H. et al v. Dry Creek Joint Elementary School District et al

Filing 246

ORDER TO SHOW CAUSE signed by District Judge Morrison C. England, Jr. on 8/15/2017 ORDERING Sierra Nevada Memorial Hospital--Dignity Health to show cause why the hospital, Jessica Enos and/or Apryl Lucas or anyone else associated with the decisions c oncerning the employment of Juror Erin Berquist should not be required to pay $10,000.00 in statutory penalties for twice violating 28 U.S.C. § 1875, as authorized by subdivision (b)(3) of the statute; why the hospital should not be ordered to pay Ms. Berquist the appropriate shift differential for the fifth day she worked on July 28, 2017; and why this Court should not appoint counsel to represent Ms. Berquist both in these proceedings and in any future proceedings to ensure that no f urther punitive action of any kind is taken now, or in the future, against her in retaliation for her public service to this country; ORDERING Jessica Enos, Apryl Lucas and a representative of the hospital and/or Dignity Health to personally appear and provide testimony, as necessary, at the Show Cause Hearing SET for 8/28/2017 at 10:00 AM in Courtroom 7 (MCE) before District Judge Morrison C. England, Jr. (Michel, G.)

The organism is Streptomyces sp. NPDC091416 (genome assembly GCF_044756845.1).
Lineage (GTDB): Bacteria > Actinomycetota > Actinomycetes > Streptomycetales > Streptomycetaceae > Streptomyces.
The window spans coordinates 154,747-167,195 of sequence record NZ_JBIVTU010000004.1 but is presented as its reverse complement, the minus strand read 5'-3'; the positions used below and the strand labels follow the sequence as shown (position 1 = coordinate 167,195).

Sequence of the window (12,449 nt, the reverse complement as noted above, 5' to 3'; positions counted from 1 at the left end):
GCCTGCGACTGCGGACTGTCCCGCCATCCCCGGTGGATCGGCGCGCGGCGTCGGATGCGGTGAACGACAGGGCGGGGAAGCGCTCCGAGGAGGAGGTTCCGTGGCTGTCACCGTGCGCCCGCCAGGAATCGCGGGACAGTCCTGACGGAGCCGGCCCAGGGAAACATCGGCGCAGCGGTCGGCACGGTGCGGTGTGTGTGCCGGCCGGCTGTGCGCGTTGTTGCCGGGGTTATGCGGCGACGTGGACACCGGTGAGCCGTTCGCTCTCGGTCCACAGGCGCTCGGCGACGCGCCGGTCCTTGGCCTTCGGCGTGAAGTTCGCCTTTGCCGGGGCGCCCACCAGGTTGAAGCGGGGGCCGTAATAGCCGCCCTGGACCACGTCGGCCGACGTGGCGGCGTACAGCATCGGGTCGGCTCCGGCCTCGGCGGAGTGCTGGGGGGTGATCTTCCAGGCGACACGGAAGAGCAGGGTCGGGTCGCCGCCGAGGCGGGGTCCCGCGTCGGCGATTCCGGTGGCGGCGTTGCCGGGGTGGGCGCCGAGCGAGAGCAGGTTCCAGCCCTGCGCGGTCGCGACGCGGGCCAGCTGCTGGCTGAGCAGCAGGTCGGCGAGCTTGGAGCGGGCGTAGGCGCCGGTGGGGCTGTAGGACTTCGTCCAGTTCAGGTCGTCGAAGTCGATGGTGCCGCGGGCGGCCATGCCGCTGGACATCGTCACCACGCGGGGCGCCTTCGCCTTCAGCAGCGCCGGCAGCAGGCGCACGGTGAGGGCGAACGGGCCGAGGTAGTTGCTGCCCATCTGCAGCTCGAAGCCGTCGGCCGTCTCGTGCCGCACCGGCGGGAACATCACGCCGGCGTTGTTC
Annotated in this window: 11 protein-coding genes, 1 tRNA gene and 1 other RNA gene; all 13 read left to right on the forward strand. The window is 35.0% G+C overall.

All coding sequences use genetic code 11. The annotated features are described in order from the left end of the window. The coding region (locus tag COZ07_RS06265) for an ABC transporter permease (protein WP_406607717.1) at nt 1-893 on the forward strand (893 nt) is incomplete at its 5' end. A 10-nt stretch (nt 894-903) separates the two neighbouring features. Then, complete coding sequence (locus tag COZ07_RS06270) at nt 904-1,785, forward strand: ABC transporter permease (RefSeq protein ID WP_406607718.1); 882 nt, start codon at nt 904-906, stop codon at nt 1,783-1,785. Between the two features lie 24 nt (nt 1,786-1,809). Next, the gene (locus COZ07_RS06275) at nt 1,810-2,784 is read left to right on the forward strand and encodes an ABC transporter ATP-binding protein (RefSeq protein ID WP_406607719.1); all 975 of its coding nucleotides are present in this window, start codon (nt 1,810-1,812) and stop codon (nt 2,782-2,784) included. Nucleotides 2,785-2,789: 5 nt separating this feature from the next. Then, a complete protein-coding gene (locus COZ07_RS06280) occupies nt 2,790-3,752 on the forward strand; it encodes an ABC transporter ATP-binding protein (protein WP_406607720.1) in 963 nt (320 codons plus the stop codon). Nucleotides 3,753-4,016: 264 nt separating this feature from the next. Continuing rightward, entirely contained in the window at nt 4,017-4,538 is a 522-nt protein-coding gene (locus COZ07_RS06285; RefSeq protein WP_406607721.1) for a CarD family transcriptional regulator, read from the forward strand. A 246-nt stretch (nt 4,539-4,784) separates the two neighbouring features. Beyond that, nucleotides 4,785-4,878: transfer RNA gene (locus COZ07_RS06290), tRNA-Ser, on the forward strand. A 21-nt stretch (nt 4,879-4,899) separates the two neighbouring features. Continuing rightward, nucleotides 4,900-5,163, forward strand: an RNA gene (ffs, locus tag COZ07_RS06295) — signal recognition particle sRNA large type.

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1 2 3 4 5 6 7 8 UNITED STATES DISTRICT COURT 9 EASTERN DISTRICT OF CALIFORNIA 10 11 12 13 EVERETT H, a minor, by and through his Guardians Ad Litem REBECCA HAVEY and HEATH HAVEY; REBECCA HAVEY, an individual; and HEATH HAVEY, an individual 14 15 16 17 18 19 20 21 22 23 24 25 26 27 28 Plaintiffs, No. 2:13-cv-00889-MCE-DAD ORDER TO SHOW CAUSE RE VIOLATIONS OF 28 U.S.C. § 1875 v. DRY CREEK JOINT ELEMENTARY SCHOOL DISTRICT, BOARD OF TRUSTEES OF DRY CREEK JOINT ELEMENTARY SCHOOL DISTRICT; MARK GEYER, individually and in his official capacity of Superintendent of Dry Creek Joint Elementary School District; EVONNE ROGERS, individually in in her official capacity as Assistant Superintendent of Educational Services; LYNN BARBARIA, individually and in her official capacity as Director of Special Education; ANDREW GIANNINI, individually and in his official capacity as Principal at Olive Grove Elementary School; CALIFORNIA DEPARTMENT OF EDUCATION; and TOM TORLAKSON, individually and in his official capacity as State Superintendent of Public Instruction for the State of California, Defendants. 1 1 Ms. Erin Berquist, an employee of Sierra Nevada Memorial Hospital--Dignity 2 Health (“the Hospital”) in Grass Valley, California, has been sworn as a juror in the trial 3 of the above-captioned case. As part of her sworn duties before this Court, she is 4 required to hear evidence over the course of three days each week: Monday, Tuesday 5 and Wednesday. 6 This trial commenced on Monday, July 24, 2017, and on Tuesday, August 1, 7 2017, the Court received a written communication from Ms. Berquist. According to 8 Ms. Berquist, although her contracted position as a nurse required her to work just four 9 days a week, the Hospital had nonetheless informed her that it would require her to work 10 two days per week on top of the three days she was already serving in her capacity as a 11 federal juror. Ms. Berquist’s concern was whether she could be required to work a fifth 12 day and, if so, whether she would be entitled to additional compensation for working an 13 extra shift. 14 In response, the Court advised Ms.Berquist that during this trial, her four-day work 15 week was subject to the three days weekly she had to serve as a juror. As such, she 16 could not be required to work a fifth day, but if she did elect to take on an extra shift, she 17 would be entitled to extra shift pay. 18 Subsequently, on Friday, August 4, 2017, the Court received another 19 communication from Ms. Berquist indicating that although she had worked at the 20 Hospital on Thursday after serving as a juror on Monday, Tuesday and Wednesday of 21 the current week, the Hospital’s management had taken the position that if Ms. Berquist 22 failed to also work on Friday, she would be written up for an unscheduled absence. The 23 Court asked Ms. Berquist for the name and phone number of her immediate supervisor 24 so that he or she could be contacted. 25 /// 26 /// 27 /// 28 /// 2 1 That same day the Court telephoned Plaintiff’s supervisor, one Jessica Enos. 2 Ms. Enos responded by leaving her own message for the Court, but when the Court tried 3 to reach her again, she was unavailable. At that point, the Court left a message for 4 Ms. Enos that it was illegal under 28 U.S.C. § 1875 to intimidate or coerce an employee 5 for serving as a federal juror. 6 Ms. Enos did not respond to the Court’s voicemail. On Monday, August 7, 2017, 7 however, the Hospital’s Human Resources Manager, Ms. Apryl Lucas, left a message for 8 the Court (notably when the Court was in the process of presiding over the 9 aforementioned jury trial) to ask that it call her to discuss the matter. The undersigned 10 once again called back and left a detailed message informing the Hospital, this time 11 through Ms. Lucas, that threatening, intimating or coercing a federal juror is unlawful. In 12 that message, the Court specifically enumerated the requirements of § 1875, which 13 provides as follows: 14 28 U.S. Code § 1875 - Protection of jurors’ employment 15 (a) No employer shall discharge, threaten to discharge, intimidate, or coerce any permanent employee by reason of such employee’s jury service, or the attendance or scheduled attendance in connection with such service, in any court of the United States. 16 17 18 19 20 21 22 23 24 25 26 27 28 (b) Any employer who violates the provisions of this section— (1) shall be liable for damages for any loss of wages or other benefits suffered by an employee by reason of such violation; (2) may be enjoined from further violations of this section and ordered to provide other appropriate relief, including but not limited to the reinstatement of any employee discharged by reason of his jury service; and (3) shall be subject to a civil penalty of not more than $5,000 for each violation as to each employee, and may be ordered to perform community service. (c) Any individual who is reinstated to a position of employment in accordance with the provisions of this section shall be considered as having been on furlough or leave of absence during his period of jury service, shall be reinstated to his position of employment without loss of seniority, and 3 1 2 3 4 5 6 7 8 9 10 11 12 13 14 15 16 shall be entitled to participate in insurance or other benefits offered by the employer pursuant to established rules and practices relating to employees on furlough or leave of absence in effect with the employer at the time such individual entered upon jury service. (d) (1) An individual claiming that his employer has violated the provisions of this section may make application to the district court for the district in which such employer maintains a place of business and the court shall, upon finding probable merit in such claim, appoint counsel to represent such individual in any action in the district court necessary to the resolution of such claim. Such counsel shall be compensated and necessary expenses repaid to the extent provided by section 3006A of title 18, United States Code. (2) In any action or proceeding under this section, the court may award a prevailing employee who brings such action by retained counsel a reasonable attorney’s fee as part of the costs. The court may tax a defendant employer, as costs payable to the court, the attorney fees and expenses incurred on behalf of a prevailing employee, where such costs were expended by the court pursuant to paragraph (1) of this subsection. The court may award a prevailing employer a reasonable attorney’s fee as part of the costs only if the court finds that the action is frivolous, vexatious, or brought in bad faith. The Court heard nothing from anyone at the Hospital after the second voicemail. Despite the Court’s repeated attempts to reach the Hospital, and without making 17 any real effort to address the content of the Court’s messages, the Hospital took adverse 18 action directly against Ms. Berquist by: (1) declining her request for extra shift pay based 19 on the work she performed on July 28, 2017 (her fifth work day that week after 20 considering her three days of jury service and the one day she had already worked as a 21 nurse); (2) removing Ms. Berquist’s extra shift designation for that same day; and 22 (3) advising Ms. Berquist, through Ms. Enos in conjunction with Human Relations 23 Manager Apryl Lucas and Regional Employee/Labor Relations Manager Austin 24 Stringfellow, that Ms. Berquist’s failure to report for a fifth day of work on August 4, 2017, 25 was deemed an unexcused absence such that she was being docked eight hours of 26 unscheduled personal time off (“PTO”). 27 28 This Court could not have been more clear in its communications with the Hospital: punitive actions against Ms. Berquist like those detailed above squarely violate 4 1 federal law protecting jury service, service that is fundamental to the ability of this Court 2 to fulfill its own sworn obligations to uphold and protect the Constitution of the United 3 States. Given the fact that no one from the Hospital made any real attempt to personally 4 contact this Court despite its repeated attempts to address this matter informally, the 5 Hospital clearly gives little regard to the vital role jurors play in the functioning of our 6 judiciary. 7 Accordingly, the Court is left with no other option but to conclude that the 8 Hospital’s above conduct in refusing to pay Ms. Berquist for working a fifth day despite 9 having a four-day a week contract and counting her subsequent failure to work a fifth 10 day as an unexcused absence both constitute violations of 28 U.S.C. § 1875. 11 Because the protection of those individuals serving as jurors is of paramount 12 importance to this Court and to ability of this third branch of government to function, the 13 Court hereby orders the Hospital to show cause: 14 1. Why the Hospital, Jessica Enos and/or Apryl Lucas or anyone else 15 associated with the decisions concerning the employment of Ms. Berquist should not be 16 required to pay $10,000.00 in statutory penalties for twice violating 28 U.S.C. § 1875, as 17 authorized by subdivision (b)(3) of the statute; 18 19 2. Why the Hospital should not be ordered to pay Ms. Berquist the appropriate shift differential for the fifth day she worked on July 28, 2017; and 20 3. Why this Court should not appoint counsel to represent Ms. Berquist both 21 in these proceedings and in any future proceedings to ensure that no further punitive 22 action of any kind is taken now or in the future against her in retaliation for her public 23 service to this country. 24 /// 25 /// 26 /// 27 /// 28 /// 5 1 A hearing on this Order to Show Cause is hereby scheduled for Monday, 2 August 28, 2017 at 10:00 a.m. in Courtroom 7 of the above-referenced court, located 3 at 501 I Street, Sacramento California. Jessica Enos, Apryl Lucas as well as a 4 representative of the Hospital and/or Dignity Health are ordered to personally appear 5 and provide testimony as necessary at that hearing. 6 7 IT IS SO ORDERED. Dated: August 15, 2017 8 9 10 11 12 13 14 15 16 17 18 19 20 21 22 23 24 25 26 27 28 6